Netflix just added 9.33 million subscribers to its platform, showing a huge growth in users that seems bolstered by its password-sharing crackdown efforts. But despite this, the streamer announced that it will no longer share its quarterly subscriber numbers beginning in 2025. This, of course, marks a huge sea-change in the streaming world. Since the inception of the industry, which was greatly led by Netflix, streamers have used subscriber numbers as benchmarks for success. Of course, while this announcement looks weird juxtaposed to a huge subscriber increase for Netflix, it actually makes a lot of sense looking at the landscape of the streaming world. Subscriber growth is just no longer a tenable variable to increase continuously. But what will replace it? Most likely, the revenue-generator for generations in television: ads.

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Netflix shared that it was ceasing its shares of subscriber numbers in the company’s earnings report:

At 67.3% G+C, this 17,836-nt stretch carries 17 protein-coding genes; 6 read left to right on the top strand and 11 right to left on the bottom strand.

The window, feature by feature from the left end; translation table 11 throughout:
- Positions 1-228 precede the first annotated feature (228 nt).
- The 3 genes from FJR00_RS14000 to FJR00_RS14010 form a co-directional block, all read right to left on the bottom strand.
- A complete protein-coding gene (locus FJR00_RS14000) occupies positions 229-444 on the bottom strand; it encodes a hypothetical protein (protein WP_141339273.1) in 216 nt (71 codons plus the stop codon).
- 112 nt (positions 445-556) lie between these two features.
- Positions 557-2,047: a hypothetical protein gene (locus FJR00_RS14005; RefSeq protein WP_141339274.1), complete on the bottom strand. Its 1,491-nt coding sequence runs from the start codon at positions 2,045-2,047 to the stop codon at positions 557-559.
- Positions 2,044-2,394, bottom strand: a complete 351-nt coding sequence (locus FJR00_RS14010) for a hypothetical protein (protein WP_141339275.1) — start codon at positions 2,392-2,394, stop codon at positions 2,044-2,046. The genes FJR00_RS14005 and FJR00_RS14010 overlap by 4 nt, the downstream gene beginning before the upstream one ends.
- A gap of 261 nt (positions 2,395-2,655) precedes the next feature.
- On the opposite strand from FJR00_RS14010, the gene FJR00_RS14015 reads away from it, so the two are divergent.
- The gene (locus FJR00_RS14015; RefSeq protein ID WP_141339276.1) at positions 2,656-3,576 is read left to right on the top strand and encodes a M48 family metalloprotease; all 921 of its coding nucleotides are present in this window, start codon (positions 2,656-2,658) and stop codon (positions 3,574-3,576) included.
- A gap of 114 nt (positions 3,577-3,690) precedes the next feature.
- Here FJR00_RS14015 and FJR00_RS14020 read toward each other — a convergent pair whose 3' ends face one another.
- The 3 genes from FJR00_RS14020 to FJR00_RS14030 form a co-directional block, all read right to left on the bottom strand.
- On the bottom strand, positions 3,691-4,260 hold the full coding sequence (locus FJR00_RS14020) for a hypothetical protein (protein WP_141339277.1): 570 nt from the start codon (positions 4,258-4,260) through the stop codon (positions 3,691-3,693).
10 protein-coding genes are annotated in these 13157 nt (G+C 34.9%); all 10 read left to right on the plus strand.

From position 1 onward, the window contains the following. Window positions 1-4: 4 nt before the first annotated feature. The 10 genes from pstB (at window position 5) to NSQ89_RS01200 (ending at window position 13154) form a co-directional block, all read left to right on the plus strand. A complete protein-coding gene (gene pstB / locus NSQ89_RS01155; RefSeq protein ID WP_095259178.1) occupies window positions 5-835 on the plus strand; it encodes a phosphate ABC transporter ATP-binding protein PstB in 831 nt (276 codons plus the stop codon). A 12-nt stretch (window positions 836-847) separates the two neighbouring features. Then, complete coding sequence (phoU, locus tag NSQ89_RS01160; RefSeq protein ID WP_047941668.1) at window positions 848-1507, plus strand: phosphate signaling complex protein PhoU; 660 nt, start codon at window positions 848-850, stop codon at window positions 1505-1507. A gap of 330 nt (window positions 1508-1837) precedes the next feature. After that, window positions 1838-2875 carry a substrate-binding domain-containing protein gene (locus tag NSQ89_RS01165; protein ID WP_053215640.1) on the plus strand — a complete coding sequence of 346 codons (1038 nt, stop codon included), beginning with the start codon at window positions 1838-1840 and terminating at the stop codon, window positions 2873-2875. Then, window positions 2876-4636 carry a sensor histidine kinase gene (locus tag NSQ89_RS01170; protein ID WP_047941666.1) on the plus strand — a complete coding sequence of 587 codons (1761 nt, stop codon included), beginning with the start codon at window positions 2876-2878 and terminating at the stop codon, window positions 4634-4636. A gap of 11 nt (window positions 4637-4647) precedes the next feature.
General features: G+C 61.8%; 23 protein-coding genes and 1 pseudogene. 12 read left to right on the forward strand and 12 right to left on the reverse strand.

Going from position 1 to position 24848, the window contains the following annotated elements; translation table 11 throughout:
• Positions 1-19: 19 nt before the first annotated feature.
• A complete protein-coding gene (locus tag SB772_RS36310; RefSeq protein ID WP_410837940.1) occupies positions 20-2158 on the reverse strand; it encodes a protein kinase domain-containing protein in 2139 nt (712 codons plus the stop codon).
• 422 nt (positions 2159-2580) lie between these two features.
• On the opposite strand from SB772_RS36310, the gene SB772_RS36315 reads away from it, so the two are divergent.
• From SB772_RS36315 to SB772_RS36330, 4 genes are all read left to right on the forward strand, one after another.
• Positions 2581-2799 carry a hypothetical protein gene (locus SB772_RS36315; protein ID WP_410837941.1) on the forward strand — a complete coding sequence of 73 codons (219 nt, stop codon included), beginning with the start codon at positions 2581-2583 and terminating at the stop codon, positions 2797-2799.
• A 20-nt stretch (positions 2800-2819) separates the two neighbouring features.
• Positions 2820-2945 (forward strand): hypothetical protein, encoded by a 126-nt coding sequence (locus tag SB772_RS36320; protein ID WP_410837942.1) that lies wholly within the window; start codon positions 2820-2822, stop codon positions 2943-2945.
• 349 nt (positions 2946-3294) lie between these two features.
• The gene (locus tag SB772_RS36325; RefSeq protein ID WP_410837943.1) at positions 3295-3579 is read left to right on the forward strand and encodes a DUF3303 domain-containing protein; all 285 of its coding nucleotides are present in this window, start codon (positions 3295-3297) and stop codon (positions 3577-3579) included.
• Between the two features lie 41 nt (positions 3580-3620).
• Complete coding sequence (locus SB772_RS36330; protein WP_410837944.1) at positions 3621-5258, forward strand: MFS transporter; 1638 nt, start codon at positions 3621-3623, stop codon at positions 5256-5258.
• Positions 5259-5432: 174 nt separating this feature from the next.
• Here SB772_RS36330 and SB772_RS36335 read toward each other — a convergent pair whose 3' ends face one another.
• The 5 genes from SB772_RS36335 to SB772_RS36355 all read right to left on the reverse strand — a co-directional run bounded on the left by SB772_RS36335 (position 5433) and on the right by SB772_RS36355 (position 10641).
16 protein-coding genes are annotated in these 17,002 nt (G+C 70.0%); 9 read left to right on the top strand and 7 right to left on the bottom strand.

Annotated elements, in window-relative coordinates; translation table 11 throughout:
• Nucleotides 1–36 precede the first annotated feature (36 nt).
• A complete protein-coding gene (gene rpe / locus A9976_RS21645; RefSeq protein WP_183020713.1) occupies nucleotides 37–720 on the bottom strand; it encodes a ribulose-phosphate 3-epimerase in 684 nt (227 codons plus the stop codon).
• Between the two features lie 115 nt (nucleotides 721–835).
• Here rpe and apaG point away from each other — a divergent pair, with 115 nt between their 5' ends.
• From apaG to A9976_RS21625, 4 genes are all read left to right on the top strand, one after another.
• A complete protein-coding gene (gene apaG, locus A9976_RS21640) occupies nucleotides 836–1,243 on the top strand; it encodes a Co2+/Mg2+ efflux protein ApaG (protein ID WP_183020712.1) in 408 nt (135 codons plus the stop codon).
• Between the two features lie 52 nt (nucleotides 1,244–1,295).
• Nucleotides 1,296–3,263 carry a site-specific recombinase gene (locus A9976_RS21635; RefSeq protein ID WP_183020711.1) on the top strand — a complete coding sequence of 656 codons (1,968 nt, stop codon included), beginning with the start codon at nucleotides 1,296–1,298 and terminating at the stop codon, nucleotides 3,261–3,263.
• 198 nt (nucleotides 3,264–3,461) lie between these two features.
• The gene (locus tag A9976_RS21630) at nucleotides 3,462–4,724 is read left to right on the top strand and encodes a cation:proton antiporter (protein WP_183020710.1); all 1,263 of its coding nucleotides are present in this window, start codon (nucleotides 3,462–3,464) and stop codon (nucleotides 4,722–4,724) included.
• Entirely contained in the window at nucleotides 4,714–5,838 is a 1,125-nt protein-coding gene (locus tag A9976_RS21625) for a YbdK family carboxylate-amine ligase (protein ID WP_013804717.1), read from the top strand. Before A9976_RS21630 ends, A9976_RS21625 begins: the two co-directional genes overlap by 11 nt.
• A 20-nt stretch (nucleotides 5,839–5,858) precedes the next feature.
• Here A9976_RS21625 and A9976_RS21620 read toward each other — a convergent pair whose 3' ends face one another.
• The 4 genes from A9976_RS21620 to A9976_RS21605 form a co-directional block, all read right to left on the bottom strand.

As we’ve noted in previous letters, we’re focused on revenue and operating margin as our primary financial metrics — and engagement (i.e. time spent) as our best proxy for customer satisfaction. In our early days, when we had little revenue or profit, membership growth was a strong indicator of our future potential. But now we’re generating very substantial profit and free cash flow (FCF),” the earnings release reads. 

We are also developing new revenue streams like advertising and our extra member feature, so memberships are just one component of our growth. In addition, as we’ve evolved our pricing and plans from a single to multiple tiers with different price points depending on the country, each incremental paid membership has a very different business impact.

Netflix will, however, occasionally share subscriber numbers, noting, “We’ll also announce major subscriber milestones as we cross them.”


Ultimately, Netflix’s decision to stop sharing subscriber numbers likely boils down to this. At the beginning of the streaming project, it was very easy to see gains in subscribers. Now, subscriptions are basically tapped out. If you’re going to have a Netflix account, you already have it, save for slow trickles. As its no longer a sustainable growth method, Netflix, and likely other companies, will turn away from subscriber numbers to other profit drivers. Sadly, for the user, this means we’ll likely see a dip in the user experience… And probably a return to essentially cable.